Who Is Dahntay Jones And What Does He Bring To The Cleveland Cavaliers?
Just before the start of the 2016 NBA Playoffs, the Cleveland Cavaliers have signed Shooting Guard/Small Forward Dahntay Jones to their 15th and final roster spot. The 35-year-old veteran journeyman is touted for his defensive presence and shooting stroke, and is officially being brought on due to concerns about the health of defensive specialist Iman Shumpert, however there may be more than meets the eye when it comes to this late season signing.
Dahntay Jones hasn’t really found a home in the NBA during his 11 year career. Drafted 20th overall by the Boston Celtics in 2003, Jones was sent to Memphis in a draft night trade for another familiar face, Kendrick Perkins. He played his entire rookie contract on Memphis, clocking in about 15 minutes a game off the bench. Memphis, however, would be the last true home Jones would hold. Over the next nine years, Jones would play for 10 separate teams, including two different D-League affiliates. Not to say Jones was just some run of the mill player. Known for his three point stroke, Jones was a true three and D player during his time, even at one point averaging .647% three point shooting on 18.1 minutes per game for an entire season, one of the highest the league has ever seen. He also has a reputation for being one of the tougher players in the league, coming from Memphis, the home of grind out basketball, Jones plays a tough, physical style of basketball, and at 6’6 210, can guard the point, shooting guard or the small forward positions. While not anything of true substance to his abilities, he is a former Duke alum similar to Kyrie Irving and D-League Rookie of the Year Quinn Cook, giving him experience playing under the legendary Mike “Coach K” Krzyzewski.
Dahntay Jones’s signing is a perplexing one, being picked up so late in the season, with little to no time to gel in the system may not seem logical from the surface, but looking both at his resume and the needs of this Cavalier team, the puzzle starts to come into focus. One of the most important things needed in making a playoff run is experience. The Cavaliers have three veterans, James Jones, Channing Frye and Richard Jefferson, between them almost 40 years of basketball and several championships. Adding another battle tested voice to what is considered to be a volatile locker room is never a bad option and with no one taking up the “Joe Johnson memorial roster spot” Jones is one of the better options to fill this role.
The immediate assumption that fans might be making with this signing is that this is simply a stopgap, and that Jones will not see the floor, but this might not be the case. Jones’s defensive presence is noted, and while not likely to become a regular rotation member, during earlier rounds, or when the Cavs are in need of a shot to the arm, expect Jones’s number to be called. Last year Kendrick Perkins had the worst +/- on the team, however he saw playing time during the Boston Celtics series when play got chippy, just as a reminder that you don’t mess with Cleveland. And this leads to the real reason Jones was signed onto this roster. Earlier in the year, reports that several Cavaliers players were upset with the front office for not resigning Kendrick Perkins to a contract. Despite his woeful impact on the floor, Perkins apparently provided an aggressive and harsh form of leadership that allowed him to be the tough guy, the one ready to scrap and remind everyone who they were dealing with. In hockey, this player is known as the enforcer, the man willing to get ejected from a game for fighting just to protect his team. Jones is that enforcer, LeBron mentioned the importance of getting more veteran voices in the locker room after the Channing Frye trade went through, and while Frye seemingly has improved the chemistry of the locker room, he is mild mannered and doesn’t provide that enforcer type attitude to the bench and court.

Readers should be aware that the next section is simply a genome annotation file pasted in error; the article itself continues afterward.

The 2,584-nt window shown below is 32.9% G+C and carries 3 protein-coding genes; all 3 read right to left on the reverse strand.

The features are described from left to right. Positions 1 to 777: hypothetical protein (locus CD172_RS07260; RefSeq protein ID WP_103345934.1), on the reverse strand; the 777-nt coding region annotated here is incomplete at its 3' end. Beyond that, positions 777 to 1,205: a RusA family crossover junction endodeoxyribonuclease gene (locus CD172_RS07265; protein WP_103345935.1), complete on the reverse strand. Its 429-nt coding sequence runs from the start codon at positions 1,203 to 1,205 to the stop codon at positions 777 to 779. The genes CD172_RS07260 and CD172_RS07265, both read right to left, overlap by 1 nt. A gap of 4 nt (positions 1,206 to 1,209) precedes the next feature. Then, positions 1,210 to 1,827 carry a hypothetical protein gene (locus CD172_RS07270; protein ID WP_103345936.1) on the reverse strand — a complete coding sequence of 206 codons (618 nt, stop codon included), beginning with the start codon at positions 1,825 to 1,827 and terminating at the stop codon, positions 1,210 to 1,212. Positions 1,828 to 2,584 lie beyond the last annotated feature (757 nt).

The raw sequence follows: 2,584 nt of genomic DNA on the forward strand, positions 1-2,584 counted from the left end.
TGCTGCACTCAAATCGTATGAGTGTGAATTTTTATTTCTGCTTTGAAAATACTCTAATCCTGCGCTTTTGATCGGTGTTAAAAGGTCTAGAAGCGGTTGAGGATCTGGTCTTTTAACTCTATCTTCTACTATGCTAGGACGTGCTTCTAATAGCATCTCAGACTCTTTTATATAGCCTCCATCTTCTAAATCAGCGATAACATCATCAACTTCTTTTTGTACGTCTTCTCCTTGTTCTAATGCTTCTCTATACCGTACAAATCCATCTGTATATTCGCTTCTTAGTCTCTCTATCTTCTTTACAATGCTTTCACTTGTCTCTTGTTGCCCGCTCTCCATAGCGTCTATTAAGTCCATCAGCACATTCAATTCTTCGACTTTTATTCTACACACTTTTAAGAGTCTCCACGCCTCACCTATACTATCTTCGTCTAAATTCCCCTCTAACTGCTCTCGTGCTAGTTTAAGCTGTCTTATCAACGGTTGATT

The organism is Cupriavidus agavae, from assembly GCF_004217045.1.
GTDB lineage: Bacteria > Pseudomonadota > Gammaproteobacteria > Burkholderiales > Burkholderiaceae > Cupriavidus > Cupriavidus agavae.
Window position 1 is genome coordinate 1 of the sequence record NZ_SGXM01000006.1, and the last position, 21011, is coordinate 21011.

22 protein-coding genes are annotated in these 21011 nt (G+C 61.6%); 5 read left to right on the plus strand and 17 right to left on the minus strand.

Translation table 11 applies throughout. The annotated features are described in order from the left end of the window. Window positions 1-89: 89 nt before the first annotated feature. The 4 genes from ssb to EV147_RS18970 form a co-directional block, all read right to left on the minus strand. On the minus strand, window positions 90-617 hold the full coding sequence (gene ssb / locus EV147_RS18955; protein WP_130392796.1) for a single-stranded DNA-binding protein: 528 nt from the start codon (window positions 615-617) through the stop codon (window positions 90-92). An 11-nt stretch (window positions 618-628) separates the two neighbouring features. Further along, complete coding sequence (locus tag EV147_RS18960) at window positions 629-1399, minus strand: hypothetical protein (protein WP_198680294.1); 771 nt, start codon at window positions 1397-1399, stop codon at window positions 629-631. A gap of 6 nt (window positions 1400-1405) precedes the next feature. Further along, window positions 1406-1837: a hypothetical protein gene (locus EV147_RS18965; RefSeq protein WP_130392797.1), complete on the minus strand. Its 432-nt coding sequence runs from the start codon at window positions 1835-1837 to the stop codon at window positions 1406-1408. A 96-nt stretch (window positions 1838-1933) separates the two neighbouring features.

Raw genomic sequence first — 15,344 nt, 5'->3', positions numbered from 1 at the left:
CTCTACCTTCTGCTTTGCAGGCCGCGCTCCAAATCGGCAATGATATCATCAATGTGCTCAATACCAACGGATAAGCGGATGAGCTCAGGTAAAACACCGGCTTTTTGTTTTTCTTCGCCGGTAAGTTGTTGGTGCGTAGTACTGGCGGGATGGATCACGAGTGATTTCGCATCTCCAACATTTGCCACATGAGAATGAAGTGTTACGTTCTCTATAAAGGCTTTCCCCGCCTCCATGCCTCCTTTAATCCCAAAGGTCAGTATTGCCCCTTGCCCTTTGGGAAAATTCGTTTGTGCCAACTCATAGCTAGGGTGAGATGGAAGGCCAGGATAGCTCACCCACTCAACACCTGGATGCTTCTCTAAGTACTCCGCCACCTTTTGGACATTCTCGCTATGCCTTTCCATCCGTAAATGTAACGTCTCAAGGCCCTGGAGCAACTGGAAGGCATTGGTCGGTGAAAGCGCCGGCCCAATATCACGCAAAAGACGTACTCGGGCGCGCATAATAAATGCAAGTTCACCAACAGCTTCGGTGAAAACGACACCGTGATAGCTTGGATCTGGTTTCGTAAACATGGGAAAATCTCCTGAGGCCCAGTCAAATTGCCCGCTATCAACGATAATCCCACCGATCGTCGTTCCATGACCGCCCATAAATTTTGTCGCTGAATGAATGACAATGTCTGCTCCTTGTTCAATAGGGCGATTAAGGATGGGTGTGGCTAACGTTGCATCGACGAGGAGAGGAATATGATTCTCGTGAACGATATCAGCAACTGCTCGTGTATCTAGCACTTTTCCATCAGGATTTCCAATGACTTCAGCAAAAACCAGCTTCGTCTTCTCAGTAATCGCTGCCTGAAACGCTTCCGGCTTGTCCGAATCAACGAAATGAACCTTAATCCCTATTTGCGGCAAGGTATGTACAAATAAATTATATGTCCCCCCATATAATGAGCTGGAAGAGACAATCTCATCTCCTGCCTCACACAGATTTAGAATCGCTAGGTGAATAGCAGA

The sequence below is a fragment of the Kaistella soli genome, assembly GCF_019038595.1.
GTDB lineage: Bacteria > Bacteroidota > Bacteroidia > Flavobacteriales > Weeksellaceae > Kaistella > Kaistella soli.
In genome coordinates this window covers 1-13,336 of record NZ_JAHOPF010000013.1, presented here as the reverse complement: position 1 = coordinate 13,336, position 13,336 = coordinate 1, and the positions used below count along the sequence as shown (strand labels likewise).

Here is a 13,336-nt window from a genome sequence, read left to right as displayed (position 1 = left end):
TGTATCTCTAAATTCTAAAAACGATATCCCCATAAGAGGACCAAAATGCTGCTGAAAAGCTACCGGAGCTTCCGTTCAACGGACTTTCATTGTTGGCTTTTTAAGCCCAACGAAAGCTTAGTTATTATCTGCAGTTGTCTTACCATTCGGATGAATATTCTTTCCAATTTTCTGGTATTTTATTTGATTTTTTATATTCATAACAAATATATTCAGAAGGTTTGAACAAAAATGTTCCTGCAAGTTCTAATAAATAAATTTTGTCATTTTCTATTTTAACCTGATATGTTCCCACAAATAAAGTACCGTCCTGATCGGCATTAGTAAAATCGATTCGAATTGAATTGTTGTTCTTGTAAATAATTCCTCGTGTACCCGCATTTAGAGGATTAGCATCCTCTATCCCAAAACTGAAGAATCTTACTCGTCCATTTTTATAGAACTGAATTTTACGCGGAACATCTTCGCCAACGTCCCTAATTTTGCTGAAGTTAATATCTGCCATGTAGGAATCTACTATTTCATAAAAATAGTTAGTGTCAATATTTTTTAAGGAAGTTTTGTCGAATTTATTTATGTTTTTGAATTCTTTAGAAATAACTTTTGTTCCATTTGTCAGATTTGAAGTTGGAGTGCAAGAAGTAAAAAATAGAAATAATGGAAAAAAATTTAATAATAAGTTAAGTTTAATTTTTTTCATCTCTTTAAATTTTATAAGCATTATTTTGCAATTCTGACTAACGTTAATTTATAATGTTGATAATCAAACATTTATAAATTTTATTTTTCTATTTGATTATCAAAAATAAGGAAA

Jones is an enforcer, from his grit that he shows in his play, to his off court apparences, Jones provides Cleveland with a final body that will help lock in for a playoff run. With their first appearance being against another team who is known for a more physical style of play, there is real priority in showing their dominance and not allowing for Detroit to mess around and sabotage this year’s championship run. Jones makes sense, and even more importantly, he provides an insurance policy in case any of our guards or backups to LeBron go down, and most importantly, he’s got an axe to grind with Draymond Green, which is all I really care about.